Deferred? Waitlisted? Now what?
As the current college application season starts winding down with Regular Decision announcements being released, it’s important to understand the difference between being deferred and waitlisted.
I’ve been deferred
If your application is deferred, don’t panic. It means your application hasn’t been accepted, but it still could be, albeit later. For students who received this designation and applied Early Action or Early Decision, it means their applications have been converted to a Regular Decision application. The application will likely be reviewed again with the Regular Decision applicants. A silver lining here is students in this situation are released from any obligation to attend their school if accepted.
If you applied Regular Decision and you’ve been deferred, the school likely wants more information before they make a final admissions decision. Additional information can include senior year mid-term and final grades, additional test scores, or additional experiences that continue to demonstrate your interest in the school and major you’re pursuing.
I’ve been waitlisted
If you’ve been placed on a waitlist, it means college admissions has completed reviewing your file. Now you will need to wait to see if the school’s freshman class is filled with Regular Decision admitted students. The likelihood of admittance at this stage can be low. This process allows colleges to ensure they have spots they can fill.
What should you do?
If you’ve been deferred or waitlisted at your top schools, sending additional information may or may not change the situation. However, there’s nothing wrong with updating your information when it is relevant to do so. The key is to focus on the positive. You can still prove yourself with the college, notably by taking these steps:
In the case of a deferral or waitlist, a college is interested in your senior year grades. It is important to have maintained a strong GPA.
Bring something new to the table
Have you garnered some sort of award or honor in the time since you submitted your application? Have you undertaken an initiative that involves philanthropy or fundraising? Have you come up with a new idea for an extracurricular project you had been working on? This is a perfect opportunity to add something new to your application that enhances your “standout factor.”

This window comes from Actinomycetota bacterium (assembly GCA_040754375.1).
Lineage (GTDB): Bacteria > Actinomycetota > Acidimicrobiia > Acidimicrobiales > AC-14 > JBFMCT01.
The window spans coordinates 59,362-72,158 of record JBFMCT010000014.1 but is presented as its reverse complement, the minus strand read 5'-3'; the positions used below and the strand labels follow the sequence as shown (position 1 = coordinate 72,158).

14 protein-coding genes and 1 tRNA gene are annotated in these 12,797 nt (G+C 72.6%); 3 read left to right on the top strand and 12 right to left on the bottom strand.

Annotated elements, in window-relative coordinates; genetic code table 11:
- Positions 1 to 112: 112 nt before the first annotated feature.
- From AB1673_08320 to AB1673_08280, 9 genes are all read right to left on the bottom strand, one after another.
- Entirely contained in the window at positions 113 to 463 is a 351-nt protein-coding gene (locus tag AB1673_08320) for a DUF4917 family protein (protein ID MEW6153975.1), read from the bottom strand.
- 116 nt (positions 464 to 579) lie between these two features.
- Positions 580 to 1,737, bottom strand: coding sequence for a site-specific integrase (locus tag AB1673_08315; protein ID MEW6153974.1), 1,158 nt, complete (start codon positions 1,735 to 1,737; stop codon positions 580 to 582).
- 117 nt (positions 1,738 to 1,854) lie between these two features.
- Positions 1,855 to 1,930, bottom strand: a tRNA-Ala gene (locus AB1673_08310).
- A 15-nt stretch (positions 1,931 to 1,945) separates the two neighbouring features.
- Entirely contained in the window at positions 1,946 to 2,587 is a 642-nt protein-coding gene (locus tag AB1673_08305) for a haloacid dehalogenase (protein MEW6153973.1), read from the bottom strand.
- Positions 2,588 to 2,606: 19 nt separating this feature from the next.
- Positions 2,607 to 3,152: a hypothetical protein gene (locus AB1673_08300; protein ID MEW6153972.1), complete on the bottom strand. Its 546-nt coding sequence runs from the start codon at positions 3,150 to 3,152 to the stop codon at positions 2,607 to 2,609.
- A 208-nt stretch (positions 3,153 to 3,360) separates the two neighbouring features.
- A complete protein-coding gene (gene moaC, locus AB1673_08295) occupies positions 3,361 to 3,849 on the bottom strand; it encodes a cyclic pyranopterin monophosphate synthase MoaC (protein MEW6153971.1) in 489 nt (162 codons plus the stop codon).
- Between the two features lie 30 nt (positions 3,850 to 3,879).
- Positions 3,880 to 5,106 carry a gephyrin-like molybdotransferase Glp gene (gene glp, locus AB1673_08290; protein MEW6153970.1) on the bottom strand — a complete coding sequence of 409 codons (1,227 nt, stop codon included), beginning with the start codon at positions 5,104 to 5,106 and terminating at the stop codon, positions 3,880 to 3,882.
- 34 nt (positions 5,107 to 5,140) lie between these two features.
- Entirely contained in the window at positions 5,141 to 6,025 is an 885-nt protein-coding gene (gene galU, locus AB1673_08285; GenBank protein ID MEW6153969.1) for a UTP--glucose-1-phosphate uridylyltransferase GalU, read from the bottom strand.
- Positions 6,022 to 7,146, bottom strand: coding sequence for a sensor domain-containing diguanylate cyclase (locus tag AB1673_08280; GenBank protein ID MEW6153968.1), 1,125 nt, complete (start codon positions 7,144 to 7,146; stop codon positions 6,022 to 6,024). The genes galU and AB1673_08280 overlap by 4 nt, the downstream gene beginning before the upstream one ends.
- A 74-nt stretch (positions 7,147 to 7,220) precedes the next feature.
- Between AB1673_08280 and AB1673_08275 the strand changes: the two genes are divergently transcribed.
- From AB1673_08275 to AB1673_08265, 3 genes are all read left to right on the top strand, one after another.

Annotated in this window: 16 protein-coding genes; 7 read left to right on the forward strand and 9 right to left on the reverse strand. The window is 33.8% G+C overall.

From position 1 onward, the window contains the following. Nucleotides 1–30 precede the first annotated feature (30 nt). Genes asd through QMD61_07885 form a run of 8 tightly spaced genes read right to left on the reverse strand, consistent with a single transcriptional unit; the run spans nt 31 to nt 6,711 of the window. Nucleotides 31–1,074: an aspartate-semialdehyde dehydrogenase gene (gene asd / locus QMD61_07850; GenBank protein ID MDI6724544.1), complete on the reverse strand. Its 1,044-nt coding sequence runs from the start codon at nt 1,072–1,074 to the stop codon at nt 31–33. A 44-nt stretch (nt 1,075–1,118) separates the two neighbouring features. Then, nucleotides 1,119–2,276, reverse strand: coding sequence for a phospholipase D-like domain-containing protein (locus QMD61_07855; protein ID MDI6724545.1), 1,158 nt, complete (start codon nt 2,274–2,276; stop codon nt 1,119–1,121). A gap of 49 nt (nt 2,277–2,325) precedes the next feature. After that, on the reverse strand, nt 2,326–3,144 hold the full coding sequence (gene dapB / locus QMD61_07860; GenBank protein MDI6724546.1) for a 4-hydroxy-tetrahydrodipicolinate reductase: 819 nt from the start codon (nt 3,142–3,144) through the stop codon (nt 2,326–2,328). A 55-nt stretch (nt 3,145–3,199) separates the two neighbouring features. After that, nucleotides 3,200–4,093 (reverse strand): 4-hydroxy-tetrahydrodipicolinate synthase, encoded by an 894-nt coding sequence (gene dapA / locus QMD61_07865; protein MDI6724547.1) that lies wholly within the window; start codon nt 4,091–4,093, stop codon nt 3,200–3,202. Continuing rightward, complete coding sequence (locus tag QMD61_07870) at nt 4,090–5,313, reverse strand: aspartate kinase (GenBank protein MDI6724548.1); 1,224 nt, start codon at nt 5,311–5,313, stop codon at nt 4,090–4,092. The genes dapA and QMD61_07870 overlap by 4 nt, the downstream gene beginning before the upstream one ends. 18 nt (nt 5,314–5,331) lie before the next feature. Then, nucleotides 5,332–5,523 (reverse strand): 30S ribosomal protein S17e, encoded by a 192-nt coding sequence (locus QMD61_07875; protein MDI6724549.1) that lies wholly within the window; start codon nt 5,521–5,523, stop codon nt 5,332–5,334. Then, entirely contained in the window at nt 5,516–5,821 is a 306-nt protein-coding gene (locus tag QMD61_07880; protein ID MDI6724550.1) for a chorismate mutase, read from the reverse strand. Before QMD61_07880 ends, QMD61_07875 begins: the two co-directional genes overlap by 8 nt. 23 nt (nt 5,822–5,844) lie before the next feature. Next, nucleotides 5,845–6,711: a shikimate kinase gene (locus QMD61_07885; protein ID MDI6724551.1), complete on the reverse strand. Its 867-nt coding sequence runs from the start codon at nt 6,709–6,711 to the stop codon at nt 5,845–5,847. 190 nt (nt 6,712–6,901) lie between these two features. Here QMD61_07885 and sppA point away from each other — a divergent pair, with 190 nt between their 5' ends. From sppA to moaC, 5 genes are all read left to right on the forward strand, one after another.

Submit another letter of recommendation
Some, though not all, schools will accept an additional letter of recommendation. I suggest this to students, but with a caveat: Only submit another letter if it brings a new wrinkle to the discussion. A letter that simply rehashes what already has been said about you won’t help to build a case for why the school should accept you.
Write a letter of intent or continued interest
Play this card only if you are serious about attending this school. The letter is meant to demonstrate your unwavering interest in the college. It declares: “I’ve been deferred, but I’m not deterred.” Or, if you’ve been placed on a waitlist, it can show you are still super-interested in your school. “Attending this university remains my top goal, my dream—and I would appreciate your continued interest in my application.” There’s no need for the letter to be longer than a page. It is advised that students still put a deposit down on one of the schools to which they were accepted.
Some important information you should find out about the school where you’ve been waitlisted:
- Ask how many students have been placed on the waitlist this year and last year.
- Ask how many were offered admission last year.
- Ask about the types of housing and financial aid available at this point if you are accepted.
- Ask when students on the waitlist will be notified.
Students may want to reach out to admissions to gather this information. However, it varies from school to school when students are notified about their status on the waitlist. Having a realistic perspective will help you decide how to move forward. In the meantime, it’s important to move forward with the schools to which you were accepted. And that means, if you are accepted at another school, it’s best to make plans to go there. Make sure to submit everything required including housing deposits and financial aid paperwork.
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